Increasing urbanization leads to a concrete forest. The effects of new development practices occur in the natural hydrologic cycle. Here the concerns have been raised about the groundwater recharge in sufficient quantity. With further development, porous surfaces reduce rapidly. A city like Ahmedabad, with a non-perennial river, is 100% dependent on groundwater. The Ahmedabad city receives its domestic use water from the Narmada river, located about 200 km away. The expenses to bring water is much higher. Ahmedabad city receives annually 800 mm rainfall, and mostly this water increases the local level waterlogging problems; after that, water goes to the Sabarmati river and merges into the sea. The existing developed area of Ahmedabad city is very dense, and does not offer many chances to change the built form and increase porous surfaces to absorb storm-water. Therefore, there is a need to plan upcoming areas with more effective solutions to manage storm-water. This paper is focusing on the management of stormwater for new development by retaining natural hydrology. The Low Impact Development (LID) concept is used to manage storm-water efficiently. Ahmedabad city has a tool called the “Town Planning Scheme,” which helps the local body drive new development by land pooling mechanism. This paper gives a detailed analysis of the selected area (proposed Town Planning Scheme area by the local authority) in Ahmedabad. Here the development control regulations for individual developers and some physical elements for public places are presented to manage storm-water. There is a different solution for the Town Planning scheme than that of the conventional way. A local authority can use it for any area, but it can be site-specific. In the end, there are benefits to locals with some financial analysis and comparisons.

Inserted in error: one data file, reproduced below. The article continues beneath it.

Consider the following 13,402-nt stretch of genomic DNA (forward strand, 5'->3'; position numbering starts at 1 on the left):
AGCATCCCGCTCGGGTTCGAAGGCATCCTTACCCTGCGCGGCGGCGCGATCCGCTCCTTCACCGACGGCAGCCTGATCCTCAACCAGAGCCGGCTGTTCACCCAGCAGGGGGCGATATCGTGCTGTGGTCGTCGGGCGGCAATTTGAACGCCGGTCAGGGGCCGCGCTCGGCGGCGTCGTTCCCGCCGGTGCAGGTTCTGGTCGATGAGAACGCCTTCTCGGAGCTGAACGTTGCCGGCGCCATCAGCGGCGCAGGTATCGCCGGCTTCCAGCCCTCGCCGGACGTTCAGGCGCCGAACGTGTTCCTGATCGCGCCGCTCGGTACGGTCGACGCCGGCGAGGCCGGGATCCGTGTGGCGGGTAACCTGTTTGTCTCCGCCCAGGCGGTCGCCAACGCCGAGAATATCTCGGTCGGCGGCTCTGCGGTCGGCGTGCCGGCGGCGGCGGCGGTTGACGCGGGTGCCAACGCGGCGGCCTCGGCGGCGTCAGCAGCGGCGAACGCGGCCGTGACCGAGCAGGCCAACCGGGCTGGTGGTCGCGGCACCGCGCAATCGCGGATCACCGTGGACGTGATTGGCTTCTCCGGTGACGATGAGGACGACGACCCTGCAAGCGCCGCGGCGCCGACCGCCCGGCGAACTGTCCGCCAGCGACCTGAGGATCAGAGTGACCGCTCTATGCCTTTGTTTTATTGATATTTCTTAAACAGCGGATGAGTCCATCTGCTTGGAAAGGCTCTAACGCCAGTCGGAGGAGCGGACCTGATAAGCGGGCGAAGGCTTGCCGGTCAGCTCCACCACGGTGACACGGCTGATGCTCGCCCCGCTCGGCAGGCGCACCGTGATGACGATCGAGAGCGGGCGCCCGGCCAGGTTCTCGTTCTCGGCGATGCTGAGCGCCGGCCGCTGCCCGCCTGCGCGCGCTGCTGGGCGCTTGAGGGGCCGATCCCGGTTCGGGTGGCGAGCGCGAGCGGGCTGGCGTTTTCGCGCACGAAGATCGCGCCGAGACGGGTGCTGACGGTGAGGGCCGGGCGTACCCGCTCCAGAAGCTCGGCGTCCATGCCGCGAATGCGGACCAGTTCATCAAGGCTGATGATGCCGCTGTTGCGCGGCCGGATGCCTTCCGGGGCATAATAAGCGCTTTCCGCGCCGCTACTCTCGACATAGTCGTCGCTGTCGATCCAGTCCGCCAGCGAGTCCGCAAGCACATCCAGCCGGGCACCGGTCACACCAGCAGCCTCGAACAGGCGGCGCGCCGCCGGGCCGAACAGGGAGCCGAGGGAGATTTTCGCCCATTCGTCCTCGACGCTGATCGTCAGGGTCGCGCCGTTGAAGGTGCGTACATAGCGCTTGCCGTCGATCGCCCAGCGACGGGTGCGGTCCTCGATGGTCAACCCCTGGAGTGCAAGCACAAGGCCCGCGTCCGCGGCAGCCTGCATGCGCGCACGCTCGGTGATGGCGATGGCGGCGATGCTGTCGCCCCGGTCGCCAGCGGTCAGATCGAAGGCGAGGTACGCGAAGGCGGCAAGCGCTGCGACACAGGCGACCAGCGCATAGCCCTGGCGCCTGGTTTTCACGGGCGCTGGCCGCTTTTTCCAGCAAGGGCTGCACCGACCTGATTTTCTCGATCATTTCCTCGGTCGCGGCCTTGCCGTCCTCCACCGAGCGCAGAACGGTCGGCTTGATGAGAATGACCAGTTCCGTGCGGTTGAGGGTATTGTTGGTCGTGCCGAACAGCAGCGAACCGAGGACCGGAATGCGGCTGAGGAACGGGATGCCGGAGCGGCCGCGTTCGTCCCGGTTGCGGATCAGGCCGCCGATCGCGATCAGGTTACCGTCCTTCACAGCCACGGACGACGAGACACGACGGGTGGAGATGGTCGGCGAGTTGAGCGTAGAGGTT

Keywords: water management, green field development, low impact development, town planning scheme

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314 Management of Local Towns (Tambon) According to Philosophy of Sufficiency Economy

Authors: Wichian Sriprachan, Chutikarn Sriviboon


The objectives of this research were to study the management of local towns and to develop a better model of town management according to the Philosophy of Sufficiency Economy. This study utilized qualitative research, field research, as well as documentary research at the same time. A total of 10 local towns or Tambons of Supanburi province, Thailand were selected for an in-depth interview. The findings revealed that the model of local town management according to Philosophy of Sufficient Economy was in a level of “good” and the model of management has the five basic guidelines: 1) ability to manage budget information and keep it up-to-date, 2) ability to decision making according to democracy rules, 3) ability to use check and balance system, 4) ability to control, follow, and evaluation, and 5) ability to allow the general public to participate. In addition, the findings also revealed that the human resource management according to Philosophy of Sufficient Economy includes obeying laws, using proper knowledge, and having integrity in five areas: plan, recruit, select, train, and maintain human resources.